Biomedical Sciences Collaboratory
Enhancing our innovative and collaborative research group to speed biomedical discovery
Department of Biomedical Sciences
Create a unique research environment where students and scientists work together to advance the field of neuroscience and develop innovations capable of solving challenging problems facing humanity.
STEM research conducted in academic and non-academic settings have unique limitations and advantages. Academic research has a high rate of innovation and discovery. In part, this stems from the autonomous management of each laboratory that enables the principal investigator to independently identify critical research problems and approaches. In contrast, corporate research often uses a centralized approach to maximize productivity. Here, we propose a unique research structure the merges the advantages of each approach to optimize productivity and rate of discovery while potentially reducing the effort required of individual investigators.
The Collaboratory speeds discovery by
Completing aspects of the academic scientific workflow (and related activities) that can be more efficiently completed by a corporate-like departmental research team. This frees up academic researchers to focus on activities that lead to scientific discovery.
Facilitating data collection for highly innovative ideas that are too early or too high-risk for extramural funding support.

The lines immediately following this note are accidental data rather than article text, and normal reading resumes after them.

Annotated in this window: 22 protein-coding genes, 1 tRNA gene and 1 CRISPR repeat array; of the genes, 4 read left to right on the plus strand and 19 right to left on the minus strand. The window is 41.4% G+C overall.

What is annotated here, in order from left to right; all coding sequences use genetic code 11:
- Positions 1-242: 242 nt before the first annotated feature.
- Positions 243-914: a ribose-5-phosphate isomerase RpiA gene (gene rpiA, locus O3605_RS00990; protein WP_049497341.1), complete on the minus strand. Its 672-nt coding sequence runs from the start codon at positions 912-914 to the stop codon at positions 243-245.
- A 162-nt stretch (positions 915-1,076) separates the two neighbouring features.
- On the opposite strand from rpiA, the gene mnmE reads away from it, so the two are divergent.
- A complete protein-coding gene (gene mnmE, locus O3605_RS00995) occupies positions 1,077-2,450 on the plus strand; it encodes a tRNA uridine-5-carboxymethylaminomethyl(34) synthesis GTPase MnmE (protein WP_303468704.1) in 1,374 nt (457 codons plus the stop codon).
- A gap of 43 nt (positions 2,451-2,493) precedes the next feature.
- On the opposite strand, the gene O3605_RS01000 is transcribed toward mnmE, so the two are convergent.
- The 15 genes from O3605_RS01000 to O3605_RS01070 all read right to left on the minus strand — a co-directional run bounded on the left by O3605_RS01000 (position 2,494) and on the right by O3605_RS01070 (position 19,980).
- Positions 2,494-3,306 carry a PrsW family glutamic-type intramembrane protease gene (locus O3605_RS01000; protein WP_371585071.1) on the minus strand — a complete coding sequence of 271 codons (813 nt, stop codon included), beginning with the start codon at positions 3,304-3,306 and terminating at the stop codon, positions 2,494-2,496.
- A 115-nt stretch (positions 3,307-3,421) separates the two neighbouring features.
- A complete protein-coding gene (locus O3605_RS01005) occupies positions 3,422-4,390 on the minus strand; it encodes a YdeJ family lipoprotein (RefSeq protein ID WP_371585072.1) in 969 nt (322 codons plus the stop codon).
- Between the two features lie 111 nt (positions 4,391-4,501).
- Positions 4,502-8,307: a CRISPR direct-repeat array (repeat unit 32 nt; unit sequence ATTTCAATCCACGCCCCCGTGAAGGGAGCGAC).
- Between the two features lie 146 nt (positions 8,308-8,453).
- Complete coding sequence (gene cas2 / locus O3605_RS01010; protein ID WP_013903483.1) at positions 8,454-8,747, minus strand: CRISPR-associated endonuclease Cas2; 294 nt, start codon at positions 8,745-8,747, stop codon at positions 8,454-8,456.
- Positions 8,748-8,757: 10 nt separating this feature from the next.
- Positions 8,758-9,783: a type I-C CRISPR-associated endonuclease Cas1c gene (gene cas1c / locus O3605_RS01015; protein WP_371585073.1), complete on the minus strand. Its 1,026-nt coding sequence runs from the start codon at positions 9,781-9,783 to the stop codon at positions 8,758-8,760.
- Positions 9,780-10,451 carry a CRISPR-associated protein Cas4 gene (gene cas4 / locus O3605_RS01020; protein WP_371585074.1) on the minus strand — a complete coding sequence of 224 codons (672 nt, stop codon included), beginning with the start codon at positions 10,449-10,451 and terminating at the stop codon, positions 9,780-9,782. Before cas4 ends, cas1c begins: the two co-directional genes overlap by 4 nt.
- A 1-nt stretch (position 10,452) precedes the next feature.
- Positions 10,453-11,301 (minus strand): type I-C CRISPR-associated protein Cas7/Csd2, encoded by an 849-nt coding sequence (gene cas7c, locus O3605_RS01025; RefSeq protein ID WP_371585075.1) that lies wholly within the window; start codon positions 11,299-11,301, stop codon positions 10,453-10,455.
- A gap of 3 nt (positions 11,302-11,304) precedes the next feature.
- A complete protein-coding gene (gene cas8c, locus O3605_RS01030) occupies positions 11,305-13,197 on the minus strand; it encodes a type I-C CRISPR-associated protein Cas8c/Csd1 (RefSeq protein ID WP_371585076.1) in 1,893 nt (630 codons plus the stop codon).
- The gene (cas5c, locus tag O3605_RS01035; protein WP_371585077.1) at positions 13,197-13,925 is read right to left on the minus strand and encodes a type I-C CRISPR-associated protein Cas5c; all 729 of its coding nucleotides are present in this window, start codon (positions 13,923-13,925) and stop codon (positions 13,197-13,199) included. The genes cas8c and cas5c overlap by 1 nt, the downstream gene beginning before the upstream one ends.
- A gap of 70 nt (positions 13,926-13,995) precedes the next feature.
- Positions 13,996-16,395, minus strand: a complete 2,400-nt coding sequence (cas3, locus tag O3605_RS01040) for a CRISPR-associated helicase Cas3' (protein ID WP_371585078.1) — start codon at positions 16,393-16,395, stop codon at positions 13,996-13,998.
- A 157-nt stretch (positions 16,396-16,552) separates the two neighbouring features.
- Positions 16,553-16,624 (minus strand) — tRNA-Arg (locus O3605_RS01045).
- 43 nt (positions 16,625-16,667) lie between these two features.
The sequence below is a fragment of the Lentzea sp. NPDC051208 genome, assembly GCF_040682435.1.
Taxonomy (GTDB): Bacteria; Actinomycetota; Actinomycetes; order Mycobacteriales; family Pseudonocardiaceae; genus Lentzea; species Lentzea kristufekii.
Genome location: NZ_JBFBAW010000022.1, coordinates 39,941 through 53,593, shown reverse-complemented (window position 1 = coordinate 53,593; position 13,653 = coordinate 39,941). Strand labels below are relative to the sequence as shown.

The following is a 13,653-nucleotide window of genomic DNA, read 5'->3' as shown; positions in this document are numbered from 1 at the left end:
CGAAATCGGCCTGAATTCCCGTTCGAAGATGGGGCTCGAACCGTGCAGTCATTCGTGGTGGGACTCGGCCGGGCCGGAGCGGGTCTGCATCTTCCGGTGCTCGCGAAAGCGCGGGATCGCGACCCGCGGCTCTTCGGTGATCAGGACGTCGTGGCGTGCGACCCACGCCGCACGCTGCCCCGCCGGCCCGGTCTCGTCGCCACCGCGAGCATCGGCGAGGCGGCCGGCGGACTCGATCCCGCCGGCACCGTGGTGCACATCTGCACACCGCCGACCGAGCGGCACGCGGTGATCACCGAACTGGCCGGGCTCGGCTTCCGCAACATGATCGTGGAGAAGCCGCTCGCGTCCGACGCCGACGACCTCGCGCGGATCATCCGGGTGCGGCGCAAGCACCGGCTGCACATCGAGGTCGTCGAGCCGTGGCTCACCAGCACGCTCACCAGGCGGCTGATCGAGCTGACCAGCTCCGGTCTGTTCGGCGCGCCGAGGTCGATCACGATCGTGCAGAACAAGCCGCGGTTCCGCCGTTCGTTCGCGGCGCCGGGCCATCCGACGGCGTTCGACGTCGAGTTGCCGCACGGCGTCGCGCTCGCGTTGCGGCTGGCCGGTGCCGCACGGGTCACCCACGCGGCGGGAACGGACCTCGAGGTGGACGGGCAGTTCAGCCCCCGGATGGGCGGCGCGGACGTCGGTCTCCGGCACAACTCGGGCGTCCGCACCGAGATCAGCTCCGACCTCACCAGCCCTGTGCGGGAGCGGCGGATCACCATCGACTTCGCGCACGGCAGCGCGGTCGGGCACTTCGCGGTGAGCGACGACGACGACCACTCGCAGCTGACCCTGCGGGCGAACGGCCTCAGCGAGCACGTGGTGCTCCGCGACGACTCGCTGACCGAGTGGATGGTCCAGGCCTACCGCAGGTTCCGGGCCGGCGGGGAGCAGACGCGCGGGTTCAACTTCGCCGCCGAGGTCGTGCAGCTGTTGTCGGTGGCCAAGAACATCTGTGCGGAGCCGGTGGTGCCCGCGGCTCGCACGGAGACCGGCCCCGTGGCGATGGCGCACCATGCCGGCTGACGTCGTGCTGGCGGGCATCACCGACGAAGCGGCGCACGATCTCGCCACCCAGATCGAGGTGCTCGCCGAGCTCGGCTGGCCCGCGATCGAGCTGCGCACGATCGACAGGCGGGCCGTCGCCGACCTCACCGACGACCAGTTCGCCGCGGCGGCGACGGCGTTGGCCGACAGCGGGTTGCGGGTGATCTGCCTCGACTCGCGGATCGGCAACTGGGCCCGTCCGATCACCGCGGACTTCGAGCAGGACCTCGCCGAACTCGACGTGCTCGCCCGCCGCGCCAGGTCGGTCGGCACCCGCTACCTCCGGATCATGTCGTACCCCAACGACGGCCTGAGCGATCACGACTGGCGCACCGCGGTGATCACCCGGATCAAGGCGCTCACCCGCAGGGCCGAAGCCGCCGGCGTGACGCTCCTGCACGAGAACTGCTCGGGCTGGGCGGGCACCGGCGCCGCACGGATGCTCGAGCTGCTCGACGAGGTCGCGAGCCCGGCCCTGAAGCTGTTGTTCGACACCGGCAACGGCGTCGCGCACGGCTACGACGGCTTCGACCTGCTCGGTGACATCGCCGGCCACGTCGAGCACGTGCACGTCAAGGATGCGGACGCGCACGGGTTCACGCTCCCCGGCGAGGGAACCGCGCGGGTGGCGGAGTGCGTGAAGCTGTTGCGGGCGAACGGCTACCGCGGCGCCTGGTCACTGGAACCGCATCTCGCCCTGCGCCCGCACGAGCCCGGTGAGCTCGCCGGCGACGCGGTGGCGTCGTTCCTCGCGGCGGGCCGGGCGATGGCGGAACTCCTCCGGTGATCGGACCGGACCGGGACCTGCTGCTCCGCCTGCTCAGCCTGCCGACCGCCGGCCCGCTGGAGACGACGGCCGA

Providing students with cutting edge training in biomedical research, technology development, and data analysis.
Centralization of key operational activities would enable faculty to better focus their talents and specialized training on activities that directly lead to scientific discovery. To do this, BISC will establish a Neuroscience Collaboratory. Collaboratories are new research support models that enhance efficient use of resources and better support collaborative research.
The BISC Neuroscience Collaboratory enhances research by leveraging our collaborative culture, shared equipment, and financial resources.
Supported by the Department of Biomedical Sciences, the Charles E. Kubly Mental Health Research Center, and the BISC sterilization monitoring service.